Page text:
nibodha tatedam rtam bravimi
masuyitum devam arhasy aprameyam
vayam bhavas te tata esa maharsir
vahama sarve vivasa yasya distam
sri-bhagavan uvaca—the supreme person, Lord Brahma, said; nibodha—kindly hear with attention; tata—my dear son; idam—this; rtam—true; bravimi—I am speaking; ma—not; asuyitum—to be jealous of; devam—the Supreme Personality of Godhead; arhasi—you ought; aprameyam—who is beyond our experimental knowledge; vayam—we; bhavah—Lord Siva; te—your; tatah—father; esah—this; maha-rsih—Narada; vahamah—carry out; sarve—all; vivasah—unable to deviate; yasya—of whom; distam—the order.
Lord Brahma, the supreme person within this universe, said: My dear Priyavrata, kindly hear attentively what I shall say to you. Do not be jealous of the Supreme Lord, who is beyond our experimental measurements. All of us, including Lord Siva, your father and the great sage Maharsi Narada, must carry out the order of the Supreme. We cannot deviate from His order.
Of the twelve great authorities in devotional service, four—Lord Brahma himself, his son Narada, Svayambhuva Manu and Lord Siva—were present before Priyavrata. They were accompanied by many other authoritative sages. Brahma first wanted to impress upon Priyavrata that although these great personalities are all authorities, they cannot possibly disobey the orders of the Supreme Personality of Godhead, who is described in this verse as deva, which means “always glorious.” The power, glory and potencies of the Supreme Personality of Godhead can never be diminished. In the Isopanisad, the Lord is described as apapa-viddha, which indicates that He is never affected by anything materially considered sinful. Similarly, Srimad-Bhagavatam describes the Supreme Personality of Godhead as being so powerful that nothing we might consider abominable can affect Him. An example sometimes given to explain the position of the Supreme Lord is that of the sun, which evaporates urine from the earth but is never affected by contamination. The Supreme Lord can never be accused of doing anything wrong.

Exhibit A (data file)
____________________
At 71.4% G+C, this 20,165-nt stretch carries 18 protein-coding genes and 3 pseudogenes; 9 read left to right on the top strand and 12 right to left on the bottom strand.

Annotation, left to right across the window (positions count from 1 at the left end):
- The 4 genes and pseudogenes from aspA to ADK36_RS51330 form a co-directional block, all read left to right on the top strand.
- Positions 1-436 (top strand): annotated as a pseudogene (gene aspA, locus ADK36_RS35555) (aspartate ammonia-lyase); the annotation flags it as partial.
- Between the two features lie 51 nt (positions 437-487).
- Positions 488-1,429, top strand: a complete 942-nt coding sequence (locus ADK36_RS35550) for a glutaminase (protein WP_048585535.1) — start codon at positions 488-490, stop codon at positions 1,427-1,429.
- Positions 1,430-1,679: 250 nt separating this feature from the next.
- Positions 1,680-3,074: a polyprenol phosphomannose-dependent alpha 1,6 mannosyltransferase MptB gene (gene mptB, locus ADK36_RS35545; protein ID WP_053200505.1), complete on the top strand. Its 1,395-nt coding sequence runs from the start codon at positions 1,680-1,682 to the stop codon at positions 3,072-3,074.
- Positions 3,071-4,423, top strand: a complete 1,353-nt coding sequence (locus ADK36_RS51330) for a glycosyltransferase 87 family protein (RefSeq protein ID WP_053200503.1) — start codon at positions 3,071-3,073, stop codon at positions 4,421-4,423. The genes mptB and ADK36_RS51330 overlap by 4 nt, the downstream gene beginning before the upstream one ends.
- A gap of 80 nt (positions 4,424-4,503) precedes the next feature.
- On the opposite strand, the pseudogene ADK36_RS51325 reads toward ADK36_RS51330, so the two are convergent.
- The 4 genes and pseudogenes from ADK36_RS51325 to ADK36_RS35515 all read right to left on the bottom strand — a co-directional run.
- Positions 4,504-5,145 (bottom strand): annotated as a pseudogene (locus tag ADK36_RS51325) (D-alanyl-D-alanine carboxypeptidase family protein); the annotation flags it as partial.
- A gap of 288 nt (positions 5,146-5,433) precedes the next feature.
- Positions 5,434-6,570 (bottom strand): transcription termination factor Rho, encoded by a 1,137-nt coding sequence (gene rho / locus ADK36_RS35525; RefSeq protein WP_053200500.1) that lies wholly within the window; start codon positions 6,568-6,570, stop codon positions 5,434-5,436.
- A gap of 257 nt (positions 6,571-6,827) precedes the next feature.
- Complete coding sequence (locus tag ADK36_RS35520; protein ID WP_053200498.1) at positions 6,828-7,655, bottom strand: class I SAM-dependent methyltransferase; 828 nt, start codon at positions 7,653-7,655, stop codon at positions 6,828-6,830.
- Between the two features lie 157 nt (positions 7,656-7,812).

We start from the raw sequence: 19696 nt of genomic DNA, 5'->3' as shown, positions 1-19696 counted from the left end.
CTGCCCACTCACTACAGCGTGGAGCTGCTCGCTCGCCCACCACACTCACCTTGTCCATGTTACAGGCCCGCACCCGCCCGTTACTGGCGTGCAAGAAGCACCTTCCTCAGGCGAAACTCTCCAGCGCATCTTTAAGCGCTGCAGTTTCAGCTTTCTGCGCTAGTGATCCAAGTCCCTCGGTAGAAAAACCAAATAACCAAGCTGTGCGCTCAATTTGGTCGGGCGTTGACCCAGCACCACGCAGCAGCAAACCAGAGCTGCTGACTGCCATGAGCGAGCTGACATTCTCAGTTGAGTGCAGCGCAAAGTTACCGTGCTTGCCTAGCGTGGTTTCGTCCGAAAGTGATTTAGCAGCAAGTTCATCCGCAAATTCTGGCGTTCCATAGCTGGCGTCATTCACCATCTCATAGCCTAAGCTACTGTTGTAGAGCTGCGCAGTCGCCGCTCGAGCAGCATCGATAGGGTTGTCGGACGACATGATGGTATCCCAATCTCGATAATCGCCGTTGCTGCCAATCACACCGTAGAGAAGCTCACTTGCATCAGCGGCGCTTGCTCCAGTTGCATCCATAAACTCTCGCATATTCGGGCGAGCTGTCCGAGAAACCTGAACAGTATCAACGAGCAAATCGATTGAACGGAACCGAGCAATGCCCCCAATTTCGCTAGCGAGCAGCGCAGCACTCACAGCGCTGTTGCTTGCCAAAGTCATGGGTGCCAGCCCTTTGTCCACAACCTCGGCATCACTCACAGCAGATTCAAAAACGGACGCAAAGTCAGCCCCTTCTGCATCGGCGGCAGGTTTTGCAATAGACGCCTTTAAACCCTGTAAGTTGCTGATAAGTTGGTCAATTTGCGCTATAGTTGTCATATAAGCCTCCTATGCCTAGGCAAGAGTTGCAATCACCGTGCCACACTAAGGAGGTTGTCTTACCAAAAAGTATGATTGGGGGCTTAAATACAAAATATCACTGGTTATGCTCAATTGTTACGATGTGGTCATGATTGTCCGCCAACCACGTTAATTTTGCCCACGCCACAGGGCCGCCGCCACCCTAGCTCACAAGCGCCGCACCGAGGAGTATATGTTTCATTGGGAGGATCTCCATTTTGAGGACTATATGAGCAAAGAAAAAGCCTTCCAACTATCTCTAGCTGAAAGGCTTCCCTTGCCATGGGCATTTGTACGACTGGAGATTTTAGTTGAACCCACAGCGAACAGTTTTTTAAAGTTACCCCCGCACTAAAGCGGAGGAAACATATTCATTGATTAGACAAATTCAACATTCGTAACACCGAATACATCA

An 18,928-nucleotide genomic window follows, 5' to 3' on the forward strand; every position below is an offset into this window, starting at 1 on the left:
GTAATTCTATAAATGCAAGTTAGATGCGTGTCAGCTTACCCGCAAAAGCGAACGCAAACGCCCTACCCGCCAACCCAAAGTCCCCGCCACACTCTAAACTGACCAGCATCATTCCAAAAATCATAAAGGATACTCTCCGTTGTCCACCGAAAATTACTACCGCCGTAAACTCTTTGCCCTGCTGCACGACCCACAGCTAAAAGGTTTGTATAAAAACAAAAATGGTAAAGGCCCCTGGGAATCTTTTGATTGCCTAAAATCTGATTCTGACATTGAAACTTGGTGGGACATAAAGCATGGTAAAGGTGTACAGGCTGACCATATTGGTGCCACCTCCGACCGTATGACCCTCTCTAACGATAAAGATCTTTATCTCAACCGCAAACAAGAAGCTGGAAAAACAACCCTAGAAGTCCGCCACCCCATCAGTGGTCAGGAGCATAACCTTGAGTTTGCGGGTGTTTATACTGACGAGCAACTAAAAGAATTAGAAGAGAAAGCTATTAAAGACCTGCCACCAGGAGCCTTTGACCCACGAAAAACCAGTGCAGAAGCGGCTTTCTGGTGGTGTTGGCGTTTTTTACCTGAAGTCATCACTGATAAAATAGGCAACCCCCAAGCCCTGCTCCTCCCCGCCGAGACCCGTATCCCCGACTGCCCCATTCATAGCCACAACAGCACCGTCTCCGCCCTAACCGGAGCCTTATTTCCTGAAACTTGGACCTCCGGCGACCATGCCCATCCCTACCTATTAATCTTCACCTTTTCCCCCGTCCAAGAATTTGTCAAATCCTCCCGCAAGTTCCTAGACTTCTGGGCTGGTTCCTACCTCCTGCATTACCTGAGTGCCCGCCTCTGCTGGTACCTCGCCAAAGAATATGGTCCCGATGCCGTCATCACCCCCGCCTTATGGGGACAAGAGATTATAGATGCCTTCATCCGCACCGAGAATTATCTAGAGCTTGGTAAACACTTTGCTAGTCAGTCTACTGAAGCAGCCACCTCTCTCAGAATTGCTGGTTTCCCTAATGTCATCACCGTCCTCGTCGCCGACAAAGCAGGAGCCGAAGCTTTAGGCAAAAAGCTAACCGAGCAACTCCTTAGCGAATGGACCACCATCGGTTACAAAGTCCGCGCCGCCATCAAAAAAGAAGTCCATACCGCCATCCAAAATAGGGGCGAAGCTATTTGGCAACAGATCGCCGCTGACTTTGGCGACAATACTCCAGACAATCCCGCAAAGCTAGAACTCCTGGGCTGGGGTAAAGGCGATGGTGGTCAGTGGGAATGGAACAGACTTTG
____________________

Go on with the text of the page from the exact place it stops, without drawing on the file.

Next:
When Lord Brahma went to induce Priyavrata to accept the responsibility for ruling the universe, he did not go whimsically; he was following the dictations of the Supreme Lord. Indeed, Brahma and other genuine authorities never do anything without His permission. The Supreme Lord is situated in everyone’s heart. In the beginning of Srimad-Bhagavatam it is said, tene brahma hrda ya adi-kavaye: the Lord dictated Vedic knowledge to Brahma through his heart. The more a living entity is purified by devotional service, the more he comes in direct contact with the Supreme Personality of Godhead, as confirmed in Srimad Bhagavad-gita:
“To those who are constantly devoted and worship Me with love, I give the understanding by which they can come to Me.” (Bg. 10.10) Lord Brahma, therefore, had not come to Priyavrata by his own whims: rather, it is understood that he had been ordered to persuade Priyavrata by the Supreme Personality of Godhead, whose activities cannot be understood by material senses and who is therefore described herein as aprameya. Thus Lord Brahma first advised Priyavrata to hear his words with attention and without envy.
Why one is induced to perform certain acts despite his desire to do something else is indicated herein. One cannot disobey the orders of the Supreme Lord, even if one is as powerful as Lord Siva. Lord Brahma. Manu or the great sage Narada. All these authorities are certainly very powerful, but they do not have the power to disobey the orders of the Supreme Personality of Godhead. Since Lord Brahma had come to Priyavrata in accordance with the orders of the Supreme Lord, he first wanted to dispel any suspicions that he might be acting as Priyavrata’s enemy. Lord Brahma was following the orders of the Supreme Lord, and therefore it would be worthwhile for Priyavrata to accept Lord Brahma’s order, as the Lord desired.
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